On February 19, 1942, President Roosevelt issued Executive Order 9066, which authorized and directed military commanders "to prescribe military areas … from which any or all persons may be excluded, and with respect to which, the right of any person to enter, remain in, or leave shall be subject to whatever restrictions the Secretary of War or the appropriate Military Commander may impose in his discretion." Under the authority of this executive order, roughly 112,000 men, women, and children of Japanese descent — nearly two-thirds of which were American citizens — were detained in concentration camps.

How did the camps get their start?

With the benefit of a nearly 80-year perspective, it's clear that the internment of Japanese Americans was racially motivated. In response to Japan's growing military power in the buildup to World War II, President Roosevelt commissioned two reports to determine whether it would be necessary to intern Japanese Americans should conflict break out between Japan and the U.S. Neither's conclusions supported the plan, with one even going so far as to "certify a remarkable, even extraordinary degree of loyalty among this generally suspect ethnic group." But of course, the Pearl Harbor attacks proved to be far more persuasive than these reports.

Pearl Harbor turned simmering resentment against the Japanese to a full boil, putting pressure on the Roosevelt administration to intern Japanese Americans. Lieutenant General John DeWitt, who would become the administrator of the internment program, testified to Congress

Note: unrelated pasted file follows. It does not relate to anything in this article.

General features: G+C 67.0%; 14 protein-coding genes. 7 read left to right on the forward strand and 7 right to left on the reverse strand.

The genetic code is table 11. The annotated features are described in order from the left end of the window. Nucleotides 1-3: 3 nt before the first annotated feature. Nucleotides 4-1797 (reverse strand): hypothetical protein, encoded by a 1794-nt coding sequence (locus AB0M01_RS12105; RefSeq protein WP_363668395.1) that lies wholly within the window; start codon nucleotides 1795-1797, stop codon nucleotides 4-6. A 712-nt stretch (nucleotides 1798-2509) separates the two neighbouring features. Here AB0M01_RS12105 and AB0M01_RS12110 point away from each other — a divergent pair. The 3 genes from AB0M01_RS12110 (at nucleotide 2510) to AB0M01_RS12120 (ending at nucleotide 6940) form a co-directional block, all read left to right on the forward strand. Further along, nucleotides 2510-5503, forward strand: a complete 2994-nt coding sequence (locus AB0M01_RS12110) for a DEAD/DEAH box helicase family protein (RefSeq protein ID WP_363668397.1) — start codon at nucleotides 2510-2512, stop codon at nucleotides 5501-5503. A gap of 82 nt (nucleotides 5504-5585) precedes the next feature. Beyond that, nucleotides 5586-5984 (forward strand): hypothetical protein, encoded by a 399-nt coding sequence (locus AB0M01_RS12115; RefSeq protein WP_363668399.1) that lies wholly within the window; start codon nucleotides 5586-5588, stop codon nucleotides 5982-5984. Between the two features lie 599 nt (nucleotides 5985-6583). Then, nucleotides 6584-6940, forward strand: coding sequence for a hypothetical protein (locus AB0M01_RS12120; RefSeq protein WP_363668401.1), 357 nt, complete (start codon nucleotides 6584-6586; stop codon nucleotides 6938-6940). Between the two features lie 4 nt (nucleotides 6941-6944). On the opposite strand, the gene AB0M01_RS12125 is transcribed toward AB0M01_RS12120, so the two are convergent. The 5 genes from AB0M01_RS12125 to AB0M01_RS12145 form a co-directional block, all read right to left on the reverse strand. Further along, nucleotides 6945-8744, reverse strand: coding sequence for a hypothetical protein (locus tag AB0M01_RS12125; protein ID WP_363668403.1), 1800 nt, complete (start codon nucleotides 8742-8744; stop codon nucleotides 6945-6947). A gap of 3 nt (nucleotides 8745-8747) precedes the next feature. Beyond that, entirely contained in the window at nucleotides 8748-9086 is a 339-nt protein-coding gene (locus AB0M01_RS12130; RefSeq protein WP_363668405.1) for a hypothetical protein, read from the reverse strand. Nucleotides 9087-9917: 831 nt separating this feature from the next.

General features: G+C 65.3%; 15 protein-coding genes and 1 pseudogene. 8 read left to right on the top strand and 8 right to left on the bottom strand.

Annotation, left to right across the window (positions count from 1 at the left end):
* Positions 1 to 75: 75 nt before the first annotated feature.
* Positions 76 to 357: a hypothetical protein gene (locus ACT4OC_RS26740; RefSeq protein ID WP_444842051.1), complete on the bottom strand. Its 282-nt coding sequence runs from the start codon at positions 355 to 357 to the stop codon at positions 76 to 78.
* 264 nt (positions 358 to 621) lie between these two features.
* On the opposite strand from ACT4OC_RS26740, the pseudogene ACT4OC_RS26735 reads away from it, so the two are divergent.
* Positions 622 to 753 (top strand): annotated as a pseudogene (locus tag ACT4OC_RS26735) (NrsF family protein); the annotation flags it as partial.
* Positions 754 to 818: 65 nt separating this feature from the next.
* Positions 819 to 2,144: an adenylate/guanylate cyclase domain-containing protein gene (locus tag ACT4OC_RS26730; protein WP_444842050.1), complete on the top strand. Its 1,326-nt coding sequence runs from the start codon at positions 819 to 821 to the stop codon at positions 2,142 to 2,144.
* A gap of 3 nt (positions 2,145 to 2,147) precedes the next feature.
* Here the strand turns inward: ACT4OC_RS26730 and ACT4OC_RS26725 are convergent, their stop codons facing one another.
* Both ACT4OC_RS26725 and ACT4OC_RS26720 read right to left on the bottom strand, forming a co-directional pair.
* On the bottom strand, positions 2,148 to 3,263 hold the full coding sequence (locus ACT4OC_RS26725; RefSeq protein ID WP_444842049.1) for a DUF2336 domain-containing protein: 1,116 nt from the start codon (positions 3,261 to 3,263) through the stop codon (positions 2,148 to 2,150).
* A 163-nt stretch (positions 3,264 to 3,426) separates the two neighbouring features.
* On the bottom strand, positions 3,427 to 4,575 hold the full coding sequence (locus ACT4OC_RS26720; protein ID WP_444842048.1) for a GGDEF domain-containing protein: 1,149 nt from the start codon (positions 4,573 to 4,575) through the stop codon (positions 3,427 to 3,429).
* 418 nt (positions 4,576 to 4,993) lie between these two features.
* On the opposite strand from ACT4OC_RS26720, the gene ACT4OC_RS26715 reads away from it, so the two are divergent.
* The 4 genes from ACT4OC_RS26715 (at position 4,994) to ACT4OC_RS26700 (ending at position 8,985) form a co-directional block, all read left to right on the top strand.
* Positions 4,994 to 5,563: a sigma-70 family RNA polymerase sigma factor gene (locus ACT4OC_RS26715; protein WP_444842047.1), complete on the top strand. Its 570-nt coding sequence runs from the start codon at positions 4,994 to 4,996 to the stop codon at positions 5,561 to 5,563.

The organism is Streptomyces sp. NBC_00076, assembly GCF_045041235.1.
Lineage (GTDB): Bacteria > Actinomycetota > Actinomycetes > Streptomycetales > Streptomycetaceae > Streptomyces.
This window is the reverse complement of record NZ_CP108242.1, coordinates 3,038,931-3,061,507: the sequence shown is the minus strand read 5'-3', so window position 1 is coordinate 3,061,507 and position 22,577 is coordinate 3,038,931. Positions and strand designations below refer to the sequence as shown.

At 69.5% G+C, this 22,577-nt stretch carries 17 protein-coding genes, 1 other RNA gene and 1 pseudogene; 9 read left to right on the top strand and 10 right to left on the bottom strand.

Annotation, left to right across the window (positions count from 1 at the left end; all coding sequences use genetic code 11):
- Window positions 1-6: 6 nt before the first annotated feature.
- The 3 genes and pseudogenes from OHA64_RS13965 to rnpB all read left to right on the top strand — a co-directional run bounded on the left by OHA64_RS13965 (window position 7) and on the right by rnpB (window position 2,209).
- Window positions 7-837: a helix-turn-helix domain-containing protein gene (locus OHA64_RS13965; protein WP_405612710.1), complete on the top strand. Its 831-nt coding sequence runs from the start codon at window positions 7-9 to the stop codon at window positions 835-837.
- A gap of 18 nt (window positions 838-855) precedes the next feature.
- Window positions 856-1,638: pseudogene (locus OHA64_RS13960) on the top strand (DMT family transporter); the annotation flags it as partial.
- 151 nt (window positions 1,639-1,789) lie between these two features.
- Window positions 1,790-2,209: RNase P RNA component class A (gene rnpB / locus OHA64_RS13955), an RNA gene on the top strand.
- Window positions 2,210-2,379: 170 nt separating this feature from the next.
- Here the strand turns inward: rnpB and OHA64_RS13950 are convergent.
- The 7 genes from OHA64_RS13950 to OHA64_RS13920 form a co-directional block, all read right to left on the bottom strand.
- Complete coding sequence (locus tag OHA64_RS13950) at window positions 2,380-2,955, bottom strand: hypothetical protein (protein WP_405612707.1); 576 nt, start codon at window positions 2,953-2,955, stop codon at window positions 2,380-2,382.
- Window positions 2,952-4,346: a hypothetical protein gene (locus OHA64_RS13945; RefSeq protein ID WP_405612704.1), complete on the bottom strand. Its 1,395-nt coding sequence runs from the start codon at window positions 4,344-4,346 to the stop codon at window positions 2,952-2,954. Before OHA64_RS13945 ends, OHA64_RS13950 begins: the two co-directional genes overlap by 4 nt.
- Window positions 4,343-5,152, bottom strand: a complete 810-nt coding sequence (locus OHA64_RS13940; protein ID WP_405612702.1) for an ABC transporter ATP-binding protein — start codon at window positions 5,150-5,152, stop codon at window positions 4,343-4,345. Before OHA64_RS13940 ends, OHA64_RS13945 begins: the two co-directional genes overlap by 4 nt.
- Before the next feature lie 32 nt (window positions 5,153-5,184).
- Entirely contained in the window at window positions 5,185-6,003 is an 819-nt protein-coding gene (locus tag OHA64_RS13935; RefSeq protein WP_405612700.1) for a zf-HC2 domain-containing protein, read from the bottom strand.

"I don't want any of them here. They are a dangerous element. There is no way to determine their loyalty... It makes no difference whether he is an American citizen, he is still a Japanese. American citizenship does not necessarily determine loyalty... But we must worry about the Japanese all the time until he is wiped off the map."

DeWitt's position was backed up by a number of pre-existing anti-immigrant groups based out of the West Coast, such as the Joint Immigration Committee and the Native Sons and Daughters of the Golden West. For many, the war simply served as an excuse to get rid of Japanese Americans. In an interview with the Saturday Evening Post, Austin Anson, the managing secretary of the Salinas Vegetable Grower-Shipper Administration, said:

"We're charged with wanting to get rid of the Japs for selfish reasons. We do. It's a question of whether the White man lives on the Pacific Coast or the brown men. ... If all the Japs were removed tomorrow, we'd never miss them in two weeks because the White farmers can take over and produce everything the Jap grows. And we do not want them back when the war ends, either."

Ironically for Anson, the mass deportation of Japanese Americans under Executive Order 9066 meant there was a significant shortage of agricultural labor. Many Caucasians left to fight the war, so the U.S. signed an agreement with Mexico to permit the immigration of several million Mexicans agricultural workers under the so-called bracero program.

Life in the camps

Japanese American concentration camp

Hulton Archive/Getty Images

Circa 1943: Aerial view of a Japanese American relocation center in Amache, Colorado, during World War II. Each family was provided with a space 20 by 25 ft. The barracks were set in blocks and each block was provided with a community bath house and mess hall.

For the most part, Japanese Americans remained stoic in the face of their incarceration. The phrase shikata ga nai was frequently invoked — the phrase roughly translates to "it cannot be helped," which, for many, represents the perceived attitude of the Japanese people to withstand suffering that's out of their control.